Target to test smaller stores in urban markets

By Anne D’Innocenzio
Assocoated Press / September 26, 2010

E-mail this article

Invalid E-mail address
Invalid E-mail address

Sending your article

Your article has been sent.

Text size +

MINNEAPOLIS — Target Corp. plans to open its first store in a new, smaller format in Seattle in 2012, with plans to expand to 10 other markets in such cities as San Francisco and Baltimore in the next few years.

“We’ve never been a cookie-cutter retailer, but we are increasingly realizing that one size doesn’t fit all,’’ John Griffith, executive vice president of property management at Target, said on Friday.

The new store will be about 90,000 square feet. The new urban prototype will range anywhere from 60,000 to 100,000 square feet. A typical Target store ranges in size from 125,000 to 180,000 square feet.

Target is no newcomer to cities. It opened its first urban store in Chicago in 1994 and now operates about 150 stores in cities with more than 100,000 people within two miles.

In July, it opened its first store in Manhattan, though the size was in line with the regular stores.

The new format represents Target’s new approach to urban markets. Now, as Griffith noted, the company is making the store fit the site, not the “site fit the store.’’ The new prototype will be in essence a mini-Target, offering a broad array of merchandise from fashion to home furnishings but focusing on daily essentials.

Like many retailers, Target faces tough challenges as shoppers deal with unemployment that’s still stuck at almost 10 percent.

While revenue at Target rose in the latest quarter, the chain didn’t generate enough business this spring to get back to 2008 levels on a per-store basis. But company officials reiterated that they are counting on driving traffic this holiday season and beyond with two key initiatives: a 5 percent discount for its credit card holders which will be rolled out Oct. 17 and heavier emphasis on food.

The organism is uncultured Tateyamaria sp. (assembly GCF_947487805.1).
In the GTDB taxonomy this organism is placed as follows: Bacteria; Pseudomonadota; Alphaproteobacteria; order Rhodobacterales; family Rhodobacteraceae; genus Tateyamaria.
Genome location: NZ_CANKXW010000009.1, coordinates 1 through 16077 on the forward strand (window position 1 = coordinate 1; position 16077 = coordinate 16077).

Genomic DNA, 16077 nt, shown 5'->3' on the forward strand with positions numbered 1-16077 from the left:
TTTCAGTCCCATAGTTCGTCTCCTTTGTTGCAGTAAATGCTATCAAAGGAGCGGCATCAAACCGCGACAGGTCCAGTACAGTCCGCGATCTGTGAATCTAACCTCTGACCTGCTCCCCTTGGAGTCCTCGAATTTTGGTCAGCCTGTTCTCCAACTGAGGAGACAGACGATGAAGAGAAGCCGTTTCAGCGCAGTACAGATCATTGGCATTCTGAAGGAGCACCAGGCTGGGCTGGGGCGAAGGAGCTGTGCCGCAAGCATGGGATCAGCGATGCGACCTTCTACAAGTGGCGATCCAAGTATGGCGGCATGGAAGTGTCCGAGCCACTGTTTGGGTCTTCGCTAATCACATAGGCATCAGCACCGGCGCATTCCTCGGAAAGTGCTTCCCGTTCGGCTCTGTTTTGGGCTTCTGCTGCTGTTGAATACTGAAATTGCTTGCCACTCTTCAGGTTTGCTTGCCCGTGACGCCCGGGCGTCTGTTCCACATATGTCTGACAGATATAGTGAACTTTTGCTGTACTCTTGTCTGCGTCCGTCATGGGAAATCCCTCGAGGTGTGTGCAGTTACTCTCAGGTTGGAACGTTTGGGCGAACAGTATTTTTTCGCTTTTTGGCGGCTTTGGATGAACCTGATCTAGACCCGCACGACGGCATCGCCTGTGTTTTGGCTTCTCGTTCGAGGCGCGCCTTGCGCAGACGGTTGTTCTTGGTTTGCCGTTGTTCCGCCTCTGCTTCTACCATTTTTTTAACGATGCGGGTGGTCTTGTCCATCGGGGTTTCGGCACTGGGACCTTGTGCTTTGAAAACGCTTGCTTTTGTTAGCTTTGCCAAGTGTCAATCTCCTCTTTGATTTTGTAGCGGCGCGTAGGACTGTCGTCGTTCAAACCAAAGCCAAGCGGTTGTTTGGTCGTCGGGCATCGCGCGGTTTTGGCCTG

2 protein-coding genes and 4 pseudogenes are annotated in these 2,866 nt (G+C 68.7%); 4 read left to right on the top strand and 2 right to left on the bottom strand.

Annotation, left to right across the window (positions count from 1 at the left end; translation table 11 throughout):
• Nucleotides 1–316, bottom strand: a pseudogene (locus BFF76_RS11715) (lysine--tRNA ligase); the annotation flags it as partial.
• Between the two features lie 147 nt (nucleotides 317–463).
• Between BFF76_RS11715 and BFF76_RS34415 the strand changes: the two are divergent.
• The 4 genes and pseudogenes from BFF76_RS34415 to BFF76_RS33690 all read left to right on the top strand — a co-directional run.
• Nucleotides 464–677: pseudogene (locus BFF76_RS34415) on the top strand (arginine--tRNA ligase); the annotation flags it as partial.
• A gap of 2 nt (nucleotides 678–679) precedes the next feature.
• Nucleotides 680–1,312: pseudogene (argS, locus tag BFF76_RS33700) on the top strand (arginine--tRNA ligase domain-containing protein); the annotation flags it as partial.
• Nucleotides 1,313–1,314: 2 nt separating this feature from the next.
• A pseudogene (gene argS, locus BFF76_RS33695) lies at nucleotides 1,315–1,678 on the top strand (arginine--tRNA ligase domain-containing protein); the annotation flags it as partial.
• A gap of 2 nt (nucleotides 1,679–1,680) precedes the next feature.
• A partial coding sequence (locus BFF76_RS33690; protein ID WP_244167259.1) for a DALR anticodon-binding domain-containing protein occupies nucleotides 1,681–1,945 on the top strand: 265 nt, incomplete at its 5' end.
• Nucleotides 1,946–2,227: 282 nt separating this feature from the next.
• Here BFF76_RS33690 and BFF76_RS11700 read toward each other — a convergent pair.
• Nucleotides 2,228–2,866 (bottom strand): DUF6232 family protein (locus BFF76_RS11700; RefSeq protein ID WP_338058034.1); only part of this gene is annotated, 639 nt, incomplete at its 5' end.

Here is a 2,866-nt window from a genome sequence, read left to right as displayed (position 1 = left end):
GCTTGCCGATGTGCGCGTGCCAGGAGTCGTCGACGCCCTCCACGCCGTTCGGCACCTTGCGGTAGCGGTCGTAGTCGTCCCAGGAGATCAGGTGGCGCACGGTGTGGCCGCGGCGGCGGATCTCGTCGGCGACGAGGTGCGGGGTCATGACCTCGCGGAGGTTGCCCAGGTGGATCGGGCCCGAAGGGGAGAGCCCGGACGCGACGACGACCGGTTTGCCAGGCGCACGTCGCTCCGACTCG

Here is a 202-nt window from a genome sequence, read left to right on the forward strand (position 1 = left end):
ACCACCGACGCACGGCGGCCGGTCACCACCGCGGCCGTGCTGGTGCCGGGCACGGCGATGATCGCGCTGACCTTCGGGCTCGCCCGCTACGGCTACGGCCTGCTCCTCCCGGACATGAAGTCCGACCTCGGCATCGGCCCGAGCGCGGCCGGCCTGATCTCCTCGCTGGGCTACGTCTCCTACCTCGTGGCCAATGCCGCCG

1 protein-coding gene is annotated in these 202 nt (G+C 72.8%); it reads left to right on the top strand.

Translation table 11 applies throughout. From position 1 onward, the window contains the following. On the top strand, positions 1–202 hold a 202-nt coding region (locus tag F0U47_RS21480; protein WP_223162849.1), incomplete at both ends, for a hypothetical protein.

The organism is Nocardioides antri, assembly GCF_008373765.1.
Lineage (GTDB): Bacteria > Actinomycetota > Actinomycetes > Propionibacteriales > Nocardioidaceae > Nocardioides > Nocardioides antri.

Company officials said Friday that they have noticed that the expanded food areas have brought shoppers into the store, and they are then shopping across the aisles, picking up fashions and home furnishings.

In April, Target began rolling out a new format in its existing stores that not only includes the new food concept, which was launched last year, but also better video game displays, more shelf lighting in the beauty department, and a revamped shoe and fashion department.

As for the credit offer, Target saw that in its test in Kansas City, Mo., the most loyal shoppers were shopping 50 percent more than they had previously.

“This will drive traffic. It’s a tough world out there, but we’re not sitting around,’’ said Doug Scovanner, chief financial officer.

Rival Wal-Mart Stores Inc. is expected to unveil more details on its urban strategy at its annual analyst meeting in Bentonville, Ark.

Real estate executives say Wal-Mart is looking to aggressively roll out a small format of about 20,000 square feet.